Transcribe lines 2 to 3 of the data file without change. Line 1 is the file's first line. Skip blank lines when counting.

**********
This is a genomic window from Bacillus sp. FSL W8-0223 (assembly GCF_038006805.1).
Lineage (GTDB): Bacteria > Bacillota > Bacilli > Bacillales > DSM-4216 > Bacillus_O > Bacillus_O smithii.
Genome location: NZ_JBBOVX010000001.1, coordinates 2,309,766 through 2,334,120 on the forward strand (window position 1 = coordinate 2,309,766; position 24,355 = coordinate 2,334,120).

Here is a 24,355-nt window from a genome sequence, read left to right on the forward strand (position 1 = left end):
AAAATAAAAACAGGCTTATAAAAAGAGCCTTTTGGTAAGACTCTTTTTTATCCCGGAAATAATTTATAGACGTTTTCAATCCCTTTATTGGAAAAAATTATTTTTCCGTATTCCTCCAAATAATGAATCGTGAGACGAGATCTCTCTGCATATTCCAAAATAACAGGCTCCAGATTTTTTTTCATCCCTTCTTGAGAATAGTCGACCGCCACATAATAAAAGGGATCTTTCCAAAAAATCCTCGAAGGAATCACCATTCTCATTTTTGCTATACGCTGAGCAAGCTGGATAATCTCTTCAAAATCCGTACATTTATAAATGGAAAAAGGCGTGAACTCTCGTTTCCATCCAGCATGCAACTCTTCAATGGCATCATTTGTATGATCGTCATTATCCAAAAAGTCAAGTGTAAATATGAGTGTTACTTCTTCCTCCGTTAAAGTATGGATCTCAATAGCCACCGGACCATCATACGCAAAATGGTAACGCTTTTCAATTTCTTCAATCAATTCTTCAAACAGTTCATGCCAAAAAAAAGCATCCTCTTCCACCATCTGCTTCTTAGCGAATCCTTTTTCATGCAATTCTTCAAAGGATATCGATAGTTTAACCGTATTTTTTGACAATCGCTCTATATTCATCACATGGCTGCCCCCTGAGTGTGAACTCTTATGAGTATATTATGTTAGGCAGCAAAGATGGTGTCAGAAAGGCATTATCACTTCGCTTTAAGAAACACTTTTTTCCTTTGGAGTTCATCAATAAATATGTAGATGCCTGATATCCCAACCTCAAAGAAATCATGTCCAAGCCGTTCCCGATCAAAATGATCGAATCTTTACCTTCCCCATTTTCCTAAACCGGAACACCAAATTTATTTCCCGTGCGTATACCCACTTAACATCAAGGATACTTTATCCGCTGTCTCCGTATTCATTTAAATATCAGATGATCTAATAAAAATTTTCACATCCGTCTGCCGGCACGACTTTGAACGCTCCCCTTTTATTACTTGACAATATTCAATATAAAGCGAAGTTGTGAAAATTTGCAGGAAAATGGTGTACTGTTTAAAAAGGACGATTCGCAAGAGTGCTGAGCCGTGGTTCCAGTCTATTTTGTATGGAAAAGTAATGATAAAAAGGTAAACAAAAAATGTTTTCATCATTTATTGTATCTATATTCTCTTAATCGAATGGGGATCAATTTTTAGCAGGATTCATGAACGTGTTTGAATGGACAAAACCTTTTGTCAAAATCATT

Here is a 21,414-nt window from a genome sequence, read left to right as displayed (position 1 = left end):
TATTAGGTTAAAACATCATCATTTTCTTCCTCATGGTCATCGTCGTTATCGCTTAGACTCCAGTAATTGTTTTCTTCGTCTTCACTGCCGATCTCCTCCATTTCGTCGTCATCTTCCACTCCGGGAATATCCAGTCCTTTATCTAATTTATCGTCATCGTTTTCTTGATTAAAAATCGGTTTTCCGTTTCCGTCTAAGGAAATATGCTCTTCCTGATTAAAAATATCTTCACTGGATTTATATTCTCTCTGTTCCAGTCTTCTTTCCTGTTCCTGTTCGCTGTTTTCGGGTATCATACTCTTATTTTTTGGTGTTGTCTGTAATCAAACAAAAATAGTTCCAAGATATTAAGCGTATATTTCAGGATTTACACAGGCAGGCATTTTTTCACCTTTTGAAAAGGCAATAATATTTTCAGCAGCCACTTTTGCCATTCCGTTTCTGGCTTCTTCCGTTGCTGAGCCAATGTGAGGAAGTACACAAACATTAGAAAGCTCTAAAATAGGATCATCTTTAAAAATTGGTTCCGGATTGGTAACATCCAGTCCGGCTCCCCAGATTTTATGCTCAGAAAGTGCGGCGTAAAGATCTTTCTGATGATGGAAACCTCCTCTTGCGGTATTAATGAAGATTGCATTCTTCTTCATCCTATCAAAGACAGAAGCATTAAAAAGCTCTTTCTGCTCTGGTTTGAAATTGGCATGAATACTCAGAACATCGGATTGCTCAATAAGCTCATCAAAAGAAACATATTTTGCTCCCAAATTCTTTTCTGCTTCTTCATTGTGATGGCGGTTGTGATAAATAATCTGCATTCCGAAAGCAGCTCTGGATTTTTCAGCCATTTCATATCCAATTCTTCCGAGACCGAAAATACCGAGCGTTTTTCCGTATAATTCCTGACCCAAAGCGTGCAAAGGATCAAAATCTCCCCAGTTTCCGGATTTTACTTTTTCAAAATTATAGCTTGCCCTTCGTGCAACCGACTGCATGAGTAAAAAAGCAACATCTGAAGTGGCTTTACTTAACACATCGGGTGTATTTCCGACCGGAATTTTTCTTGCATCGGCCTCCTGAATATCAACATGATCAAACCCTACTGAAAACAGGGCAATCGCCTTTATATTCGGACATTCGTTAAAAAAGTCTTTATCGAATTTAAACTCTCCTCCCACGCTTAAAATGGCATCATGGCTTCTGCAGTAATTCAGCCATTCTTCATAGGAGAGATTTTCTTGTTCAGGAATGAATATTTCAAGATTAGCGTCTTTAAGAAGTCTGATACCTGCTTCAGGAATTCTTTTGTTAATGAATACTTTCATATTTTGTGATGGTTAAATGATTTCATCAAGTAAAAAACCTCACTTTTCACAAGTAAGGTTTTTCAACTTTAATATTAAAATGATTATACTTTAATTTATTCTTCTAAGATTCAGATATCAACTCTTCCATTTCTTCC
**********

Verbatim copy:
Lineage (GTDB): Bacteria > Bacillota > Bacilli > Bacillales > DSM-4216 > Bacillus_O > Bacillus_O smithii.
Genome location: NZ_JBBOVX010000001.1, coordinates 2,309,766 through 2,334,120 on the forward strand (window position 1 = coordinate 2,309,766; position 24,355 = coordinate 2,334,120).